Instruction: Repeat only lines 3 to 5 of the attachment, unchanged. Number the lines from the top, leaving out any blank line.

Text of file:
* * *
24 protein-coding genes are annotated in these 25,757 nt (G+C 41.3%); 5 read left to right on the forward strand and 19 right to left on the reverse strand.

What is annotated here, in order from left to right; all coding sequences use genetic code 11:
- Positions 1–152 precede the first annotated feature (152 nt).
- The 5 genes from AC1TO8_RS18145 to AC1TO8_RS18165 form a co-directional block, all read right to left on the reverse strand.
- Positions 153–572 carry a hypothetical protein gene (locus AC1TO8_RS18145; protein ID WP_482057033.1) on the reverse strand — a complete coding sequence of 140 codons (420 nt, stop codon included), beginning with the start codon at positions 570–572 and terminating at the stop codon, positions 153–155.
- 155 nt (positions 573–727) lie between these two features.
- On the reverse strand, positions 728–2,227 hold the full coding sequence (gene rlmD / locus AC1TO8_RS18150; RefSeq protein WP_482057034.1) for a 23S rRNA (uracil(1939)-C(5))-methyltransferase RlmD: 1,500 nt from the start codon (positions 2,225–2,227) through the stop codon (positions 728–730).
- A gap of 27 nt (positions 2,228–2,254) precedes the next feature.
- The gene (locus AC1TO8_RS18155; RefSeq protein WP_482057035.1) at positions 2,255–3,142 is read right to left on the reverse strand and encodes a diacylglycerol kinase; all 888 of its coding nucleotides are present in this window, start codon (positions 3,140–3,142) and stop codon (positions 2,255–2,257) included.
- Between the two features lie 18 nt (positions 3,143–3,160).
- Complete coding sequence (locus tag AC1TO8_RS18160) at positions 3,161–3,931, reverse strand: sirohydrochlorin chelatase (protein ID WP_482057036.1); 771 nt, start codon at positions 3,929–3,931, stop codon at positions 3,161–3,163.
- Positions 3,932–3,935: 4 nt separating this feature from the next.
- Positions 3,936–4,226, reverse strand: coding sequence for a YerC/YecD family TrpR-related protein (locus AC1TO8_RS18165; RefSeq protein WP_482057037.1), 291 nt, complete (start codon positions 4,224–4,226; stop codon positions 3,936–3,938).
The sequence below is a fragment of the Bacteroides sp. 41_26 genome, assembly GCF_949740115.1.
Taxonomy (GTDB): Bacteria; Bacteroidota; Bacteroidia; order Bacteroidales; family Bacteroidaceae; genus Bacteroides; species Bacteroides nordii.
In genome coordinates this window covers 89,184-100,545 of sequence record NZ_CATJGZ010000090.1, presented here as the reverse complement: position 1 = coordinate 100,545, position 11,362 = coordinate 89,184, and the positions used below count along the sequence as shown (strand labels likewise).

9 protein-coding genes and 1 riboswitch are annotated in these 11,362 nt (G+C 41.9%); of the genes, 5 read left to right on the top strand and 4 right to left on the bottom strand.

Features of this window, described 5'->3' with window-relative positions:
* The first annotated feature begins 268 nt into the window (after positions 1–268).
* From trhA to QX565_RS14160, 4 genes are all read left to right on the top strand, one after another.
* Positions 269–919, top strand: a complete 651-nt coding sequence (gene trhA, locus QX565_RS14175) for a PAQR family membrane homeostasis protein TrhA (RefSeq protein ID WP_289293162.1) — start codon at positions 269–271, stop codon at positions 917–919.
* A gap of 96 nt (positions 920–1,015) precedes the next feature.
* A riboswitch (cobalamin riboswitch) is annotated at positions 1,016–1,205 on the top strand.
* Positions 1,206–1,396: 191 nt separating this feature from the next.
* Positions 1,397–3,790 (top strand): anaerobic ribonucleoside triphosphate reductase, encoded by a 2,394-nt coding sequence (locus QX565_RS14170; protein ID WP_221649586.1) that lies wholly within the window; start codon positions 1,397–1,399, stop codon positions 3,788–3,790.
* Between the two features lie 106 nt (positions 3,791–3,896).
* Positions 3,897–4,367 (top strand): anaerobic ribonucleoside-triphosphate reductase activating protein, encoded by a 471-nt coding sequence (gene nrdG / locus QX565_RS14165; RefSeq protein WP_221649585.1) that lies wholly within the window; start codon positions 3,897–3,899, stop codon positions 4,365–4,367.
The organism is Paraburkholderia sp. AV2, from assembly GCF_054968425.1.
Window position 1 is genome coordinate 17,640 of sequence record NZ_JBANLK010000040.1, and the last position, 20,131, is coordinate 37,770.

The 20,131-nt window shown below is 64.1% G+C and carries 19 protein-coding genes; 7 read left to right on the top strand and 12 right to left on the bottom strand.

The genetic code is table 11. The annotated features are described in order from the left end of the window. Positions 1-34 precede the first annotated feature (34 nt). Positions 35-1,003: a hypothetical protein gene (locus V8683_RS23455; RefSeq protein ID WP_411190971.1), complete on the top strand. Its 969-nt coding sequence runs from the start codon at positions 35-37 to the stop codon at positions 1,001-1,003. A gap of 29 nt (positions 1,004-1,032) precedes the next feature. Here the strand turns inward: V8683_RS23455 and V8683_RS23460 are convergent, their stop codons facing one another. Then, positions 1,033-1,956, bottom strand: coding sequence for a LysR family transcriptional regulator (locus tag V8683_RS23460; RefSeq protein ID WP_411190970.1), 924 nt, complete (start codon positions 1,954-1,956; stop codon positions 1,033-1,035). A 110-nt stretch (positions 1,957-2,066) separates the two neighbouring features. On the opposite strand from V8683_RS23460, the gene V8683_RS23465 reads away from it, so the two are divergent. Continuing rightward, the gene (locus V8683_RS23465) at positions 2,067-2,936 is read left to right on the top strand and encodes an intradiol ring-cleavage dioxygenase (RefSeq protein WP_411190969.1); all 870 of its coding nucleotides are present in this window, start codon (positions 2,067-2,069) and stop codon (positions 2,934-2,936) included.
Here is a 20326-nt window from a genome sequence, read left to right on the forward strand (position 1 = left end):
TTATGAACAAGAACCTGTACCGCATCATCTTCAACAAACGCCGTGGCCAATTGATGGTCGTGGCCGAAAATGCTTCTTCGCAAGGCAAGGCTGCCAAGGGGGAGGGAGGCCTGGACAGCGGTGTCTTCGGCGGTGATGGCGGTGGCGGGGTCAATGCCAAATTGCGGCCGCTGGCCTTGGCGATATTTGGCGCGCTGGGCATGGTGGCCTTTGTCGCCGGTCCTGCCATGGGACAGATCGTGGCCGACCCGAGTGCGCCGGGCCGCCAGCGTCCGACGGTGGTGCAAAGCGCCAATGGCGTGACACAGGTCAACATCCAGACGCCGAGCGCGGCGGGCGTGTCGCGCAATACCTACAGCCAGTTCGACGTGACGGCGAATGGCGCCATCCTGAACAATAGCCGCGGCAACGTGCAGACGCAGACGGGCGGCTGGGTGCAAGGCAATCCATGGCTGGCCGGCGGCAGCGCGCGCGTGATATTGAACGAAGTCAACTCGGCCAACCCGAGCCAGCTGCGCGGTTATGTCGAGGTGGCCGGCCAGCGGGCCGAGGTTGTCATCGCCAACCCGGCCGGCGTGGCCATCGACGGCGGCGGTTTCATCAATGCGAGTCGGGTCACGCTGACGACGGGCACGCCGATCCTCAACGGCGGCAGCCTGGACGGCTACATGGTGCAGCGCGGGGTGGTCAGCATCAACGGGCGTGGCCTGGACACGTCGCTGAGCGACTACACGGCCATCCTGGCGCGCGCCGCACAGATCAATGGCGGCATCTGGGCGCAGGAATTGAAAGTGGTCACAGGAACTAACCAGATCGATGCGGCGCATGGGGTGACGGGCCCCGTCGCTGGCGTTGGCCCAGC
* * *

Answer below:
- Positions 1–152 precede the first annotated feature (152 nt).
- The 5 genes from AC1TO8_RS18145 to AC1TO8_RS18165 form a co-directional block, all read right to left on the reverse strand.
- Positions 153–572 carry a hypothetical protein gene (locus AC1TO8_RS18145; protein ID WP_482057033.1) on the reverse strand — a complete coding sequence of 140 codons (420 nt, stop codon included), beginning with the start codon at positions 570–572 and terminating at the stop codon, positions 153–155.